Showcasing obvious and not-so-obvious traits of Mumbai

Pan stains and messages professing love or obscenities are not an anomaly at Mumbai’s railway stations. Juxtapose this with the brand new Metro stations where large and colourful visuals breathe life into walls.

Early this year, the new terminal of the international airport donned the avatar of an art gallery. While these splendid works can only be enjoyed by flyers, the Mumbai Metro — which was inaugurated on Sunday by Maharashtra Chief Minister Prithviraj Chavan — has helped to bridge the gap, bringing urban art into an earthy sphere.

These spectacular murals have been done not by professionals, but young students of art and architecture who put to practice what they learned behind closed doors. It all began with the Metro operators organising the “Majhi Metro” festival asking students to enter the contest. The theme, of course, was “Mumbai” and winners were given a station each to style.

So at the Azad Nagar metro station, “Mad Mumbaikars” have found expression. On the walls, you find faces everywhere. At the ticket counter of the D.N. Nagar station, a beautiful silhouette of Mumbai comes to life. Various colours of the city are splashed on the walls at Ghatkopar.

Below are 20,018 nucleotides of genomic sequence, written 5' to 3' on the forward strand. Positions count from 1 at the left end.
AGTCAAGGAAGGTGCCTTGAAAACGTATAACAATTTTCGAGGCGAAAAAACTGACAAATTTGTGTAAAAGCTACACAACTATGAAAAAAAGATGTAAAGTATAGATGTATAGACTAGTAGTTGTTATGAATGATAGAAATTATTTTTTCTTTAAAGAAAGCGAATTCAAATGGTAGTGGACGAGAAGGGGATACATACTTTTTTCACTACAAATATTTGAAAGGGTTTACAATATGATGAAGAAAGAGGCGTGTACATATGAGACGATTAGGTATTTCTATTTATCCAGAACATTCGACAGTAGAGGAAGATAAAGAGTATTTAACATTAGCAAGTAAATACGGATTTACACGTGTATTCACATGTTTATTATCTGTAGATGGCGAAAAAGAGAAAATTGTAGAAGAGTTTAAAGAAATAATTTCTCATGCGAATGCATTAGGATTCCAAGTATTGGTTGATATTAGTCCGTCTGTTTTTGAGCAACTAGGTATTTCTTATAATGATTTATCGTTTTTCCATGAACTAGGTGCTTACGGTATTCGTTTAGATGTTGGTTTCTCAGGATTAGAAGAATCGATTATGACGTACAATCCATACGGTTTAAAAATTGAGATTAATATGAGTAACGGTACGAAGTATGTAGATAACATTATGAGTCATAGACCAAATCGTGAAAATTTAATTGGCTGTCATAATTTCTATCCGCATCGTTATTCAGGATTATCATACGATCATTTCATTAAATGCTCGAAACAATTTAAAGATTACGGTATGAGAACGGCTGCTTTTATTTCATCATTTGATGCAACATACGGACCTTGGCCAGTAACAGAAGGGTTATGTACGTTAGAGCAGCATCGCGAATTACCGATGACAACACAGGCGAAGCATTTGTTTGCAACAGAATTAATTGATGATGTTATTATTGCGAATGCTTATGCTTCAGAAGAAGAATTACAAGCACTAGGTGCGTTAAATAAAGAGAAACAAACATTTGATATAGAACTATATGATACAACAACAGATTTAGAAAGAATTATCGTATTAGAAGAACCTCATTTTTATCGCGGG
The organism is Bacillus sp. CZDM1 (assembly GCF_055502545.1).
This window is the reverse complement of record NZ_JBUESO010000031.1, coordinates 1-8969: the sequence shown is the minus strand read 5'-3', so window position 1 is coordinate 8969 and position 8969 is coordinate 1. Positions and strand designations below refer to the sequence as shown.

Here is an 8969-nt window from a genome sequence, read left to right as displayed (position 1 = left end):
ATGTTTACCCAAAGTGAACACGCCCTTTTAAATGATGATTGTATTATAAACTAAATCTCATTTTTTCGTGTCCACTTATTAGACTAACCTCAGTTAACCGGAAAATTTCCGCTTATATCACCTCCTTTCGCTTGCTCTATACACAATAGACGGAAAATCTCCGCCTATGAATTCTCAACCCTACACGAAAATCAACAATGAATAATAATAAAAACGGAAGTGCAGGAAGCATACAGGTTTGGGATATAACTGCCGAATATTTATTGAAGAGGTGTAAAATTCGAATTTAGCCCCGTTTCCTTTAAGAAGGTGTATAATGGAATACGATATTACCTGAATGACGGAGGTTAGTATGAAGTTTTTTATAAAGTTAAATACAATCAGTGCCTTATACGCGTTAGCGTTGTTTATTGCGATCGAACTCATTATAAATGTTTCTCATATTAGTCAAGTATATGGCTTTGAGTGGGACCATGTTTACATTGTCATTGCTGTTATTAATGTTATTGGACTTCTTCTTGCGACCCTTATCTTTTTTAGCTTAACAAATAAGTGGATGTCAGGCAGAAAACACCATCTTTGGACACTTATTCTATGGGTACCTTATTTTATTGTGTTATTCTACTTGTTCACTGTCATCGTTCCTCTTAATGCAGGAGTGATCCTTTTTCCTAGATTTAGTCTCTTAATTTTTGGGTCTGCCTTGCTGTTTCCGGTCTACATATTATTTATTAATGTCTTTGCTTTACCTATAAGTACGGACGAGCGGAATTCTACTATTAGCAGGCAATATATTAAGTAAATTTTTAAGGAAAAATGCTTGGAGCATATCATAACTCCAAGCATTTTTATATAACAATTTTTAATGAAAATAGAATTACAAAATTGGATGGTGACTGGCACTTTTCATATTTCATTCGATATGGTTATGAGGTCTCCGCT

Andheri was the baby of Shriya Sanil, Shamika Desai and Misri Patel. The third year architecture students came together to embellish the walls with graffiti and doodles which breathe out paradoxes and quirks that make Mumbai what it is.

“Here, we see a natural co-existence of people from diverse cultures from across the country. We have shown the obvious and not-so-obvious traits of the city,” said Ms. Desai.

One can see various aspects of city life in the drawings: overcrowding, price rise, migration, construction sites. Yet there is a rhythm that binds everything together in this fast-paced life.

Most of the students who were given the task would go to their assigned “studio” every day after college. For many, the Metro station became their second home. “We know the station like the back of our hands. We also became friends with all staff and workers. One of the security guards assured us that he would beat up anyone who spat or dirtied our art work,” laughed Sanil.

For the girls, the project taught them to look at the city differently. “I started thinking a lot more about the place I have been calling home for so long,” said Ms. Patel.

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